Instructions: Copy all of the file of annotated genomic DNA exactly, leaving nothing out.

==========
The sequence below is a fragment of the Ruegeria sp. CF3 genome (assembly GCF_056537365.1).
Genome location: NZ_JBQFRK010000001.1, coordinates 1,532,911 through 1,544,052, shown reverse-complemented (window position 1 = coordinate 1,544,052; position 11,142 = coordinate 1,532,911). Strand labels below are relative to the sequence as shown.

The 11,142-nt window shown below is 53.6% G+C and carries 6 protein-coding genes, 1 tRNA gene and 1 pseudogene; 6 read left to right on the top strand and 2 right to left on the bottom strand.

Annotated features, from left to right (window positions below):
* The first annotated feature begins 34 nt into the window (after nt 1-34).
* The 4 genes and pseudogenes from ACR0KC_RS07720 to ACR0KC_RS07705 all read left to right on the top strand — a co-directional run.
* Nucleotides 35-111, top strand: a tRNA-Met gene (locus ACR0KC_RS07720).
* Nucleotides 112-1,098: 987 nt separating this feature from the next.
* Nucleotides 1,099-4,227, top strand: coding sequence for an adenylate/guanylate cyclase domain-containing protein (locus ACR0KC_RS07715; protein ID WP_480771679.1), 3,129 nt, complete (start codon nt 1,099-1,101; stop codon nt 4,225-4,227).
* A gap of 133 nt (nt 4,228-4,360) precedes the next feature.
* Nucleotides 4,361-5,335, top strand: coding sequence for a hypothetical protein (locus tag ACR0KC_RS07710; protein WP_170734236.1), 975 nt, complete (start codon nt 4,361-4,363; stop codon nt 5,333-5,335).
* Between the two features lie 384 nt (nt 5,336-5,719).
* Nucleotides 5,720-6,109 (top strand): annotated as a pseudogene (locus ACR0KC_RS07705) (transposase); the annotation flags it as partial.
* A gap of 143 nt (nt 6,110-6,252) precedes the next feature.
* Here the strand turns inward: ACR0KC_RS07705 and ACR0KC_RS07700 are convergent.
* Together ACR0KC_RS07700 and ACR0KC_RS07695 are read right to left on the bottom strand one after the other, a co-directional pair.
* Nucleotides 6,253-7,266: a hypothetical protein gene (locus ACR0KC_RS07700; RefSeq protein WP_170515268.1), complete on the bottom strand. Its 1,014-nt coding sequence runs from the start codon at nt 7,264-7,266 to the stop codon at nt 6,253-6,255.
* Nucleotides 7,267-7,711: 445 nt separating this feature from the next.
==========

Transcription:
The sequence below is a fragment of the Ruegeria sp. CF3 genome (assembly GCF_056537365.1).
Genome location: NZ_JBQFRK010000001.1, coordinates 1,532,911 through 1,544,052, shown reverse-complemented (window position 1 = coordinate 1,544,052; position 11,142 = coordinate 1,532,911). Strand labels below are relative to the sequence as shown.

The 11,142-nt window shown below is 53.6% G+C and carries 6 protein-coding genes, 1 tRNA gene and 1 pseudogene; 6 read left to right on the top strand and 2 right to left on the bottom strand.

Annotated features, from left to right (window positions below):
* The first annotated feature begins 34 nt into the window (after nt 1-34).
* The 4 genes and pseudogenes from ACR0KC_RS07720 to ACR0KC_RS07705 all read left to right on the top strand — a co-directional run.
* Nucleotides 35-111, top strand: a tRNA-Met gene (locus ACR0KC_RS07720).
* Nucleotides 112-1,098: 987 nt separating this feature from the next.
* Nucleotides 1,099-4,227, top strand: coding sequence for an adenylate/guanylate cyclase domain-containing protein (locus ACR0KC_RS07715; protein ID WP_480771679.1), 3,129 nt, complete (start codon nt 1,099-1,101; stop codon nt 4,225-4,227).
* A gap of 133 nt (nt 4,228-4,360) precedes the next feature.
* Nucleotides 4,361-5,335, top strand: coding sequence for a hypothetical protein (locus tag ACR0KC_RS07710; protein WP_170734236.1), 975 nt, complete (start codon nt 4,361-4,363; stop codon nt 5,333-5,335).
* Between the two features lie 384 nt (nt 5,336-5,719).
* Nucleotides 5,720-6,109 (top strand): annotated as a pseudogene (locus ACR0KC_RS07705) (transposase); the annotation flags it as partial.
* A gap of 143 nt (nt 6,110-6,252) precedes the next feature.
* Here the strand turns inward: ACR0KC_RS07705 and ACR0KC_RS07700 are convergent.
* Together ACR0KC_RS07700 and ACR0KC_RS07695 are read right to left on the bottom strand one after the other, a co-directional pair.
* Nucleotides 6,253-7,266: a hypothetical protein gene (locus ACR0KC_RS07700; RefSeq protein WP_170515268.1), complete on the bottom strand. Its 1,014-nt coding sequence runs from the start codon at nt 7,264-7,266 to the stop codon at nt 6,253-6,255.
* Nucleotides 7,267-7,711: 445 nt separating this feature from the next.